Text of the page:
Posted: Nov 5, 2012 5:39 PM by Erin Steuber
Updated: Nov 5, 2012 6:25 PM
The polls open in 12 hours, and here in Louisiana voters will be deciding on nine proposed amendments to the Louisiana Constitution. One in particular is designed to discourage corruption.
Amendment 5 deals with retirement benefits for state employees, which are generally untouchable. The law, as it stands, only permits seizing a portion of these benefits to pay court ordered child-support, legal costs or restitution. But Amendment 5 could change all of that.
Let's use former Governor Edwin Edwards as an example. As you probably know, Edwards served ten years in federal prison on corruption charges. But do you know how much he is still paid by the state?
According to the Louisiana State Employees Retirements System, Edwards is paid $5,088.39 per month, that's $61,060.88 per year.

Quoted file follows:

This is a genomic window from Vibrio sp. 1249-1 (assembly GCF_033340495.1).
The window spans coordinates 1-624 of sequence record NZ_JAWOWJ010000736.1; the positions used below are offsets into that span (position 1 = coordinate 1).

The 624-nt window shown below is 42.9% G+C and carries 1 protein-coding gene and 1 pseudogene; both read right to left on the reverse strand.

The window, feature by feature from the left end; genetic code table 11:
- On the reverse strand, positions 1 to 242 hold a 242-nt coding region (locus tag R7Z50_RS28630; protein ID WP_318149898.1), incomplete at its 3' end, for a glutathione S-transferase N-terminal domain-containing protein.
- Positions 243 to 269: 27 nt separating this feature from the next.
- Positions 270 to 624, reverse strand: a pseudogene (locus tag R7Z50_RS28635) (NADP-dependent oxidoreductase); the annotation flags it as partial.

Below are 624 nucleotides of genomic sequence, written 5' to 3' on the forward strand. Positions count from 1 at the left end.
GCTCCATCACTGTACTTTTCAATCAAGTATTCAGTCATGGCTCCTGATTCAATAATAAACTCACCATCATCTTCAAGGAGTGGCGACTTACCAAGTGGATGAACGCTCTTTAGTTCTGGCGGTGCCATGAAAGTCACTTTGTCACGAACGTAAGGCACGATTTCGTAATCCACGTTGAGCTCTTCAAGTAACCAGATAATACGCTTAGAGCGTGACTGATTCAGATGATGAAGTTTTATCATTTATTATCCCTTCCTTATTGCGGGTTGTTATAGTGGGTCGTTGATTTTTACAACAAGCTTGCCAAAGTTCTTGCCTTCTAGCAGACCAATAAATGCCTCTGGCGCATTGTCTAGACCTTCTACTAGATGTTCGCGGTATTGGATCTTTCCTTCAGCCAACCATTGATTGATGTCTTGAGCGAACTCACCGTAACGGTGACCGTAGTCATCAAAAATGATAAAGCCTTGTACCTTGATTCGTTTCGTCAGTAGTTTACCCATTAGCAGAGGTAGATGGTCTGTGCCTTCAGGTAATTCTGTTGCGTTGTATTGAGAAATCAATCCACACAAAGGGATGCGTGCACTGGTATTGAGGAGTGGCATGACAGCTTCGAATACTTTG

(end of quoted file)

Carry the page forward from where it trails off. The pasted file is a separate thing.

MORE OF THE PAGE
While Edwards would not be affected, should Amendment 5 pass, this is the scenario the law could do away with; a convicted felon, collecting publicly funded retirement benefits. Voting yes for Amendment 5, would make it legal for the courts to stop retirement benefits for a state employee convicted of a felony. Only if their conviction is related to their state job.
Voting against the amendment would leave the retirement benefits untouchable.
The legislation does not only target politicians, but all state employees; teachers, firefighters and police officers. If approved by voters, the law would affect those state employees hired, or elected, on, or after, January 1st.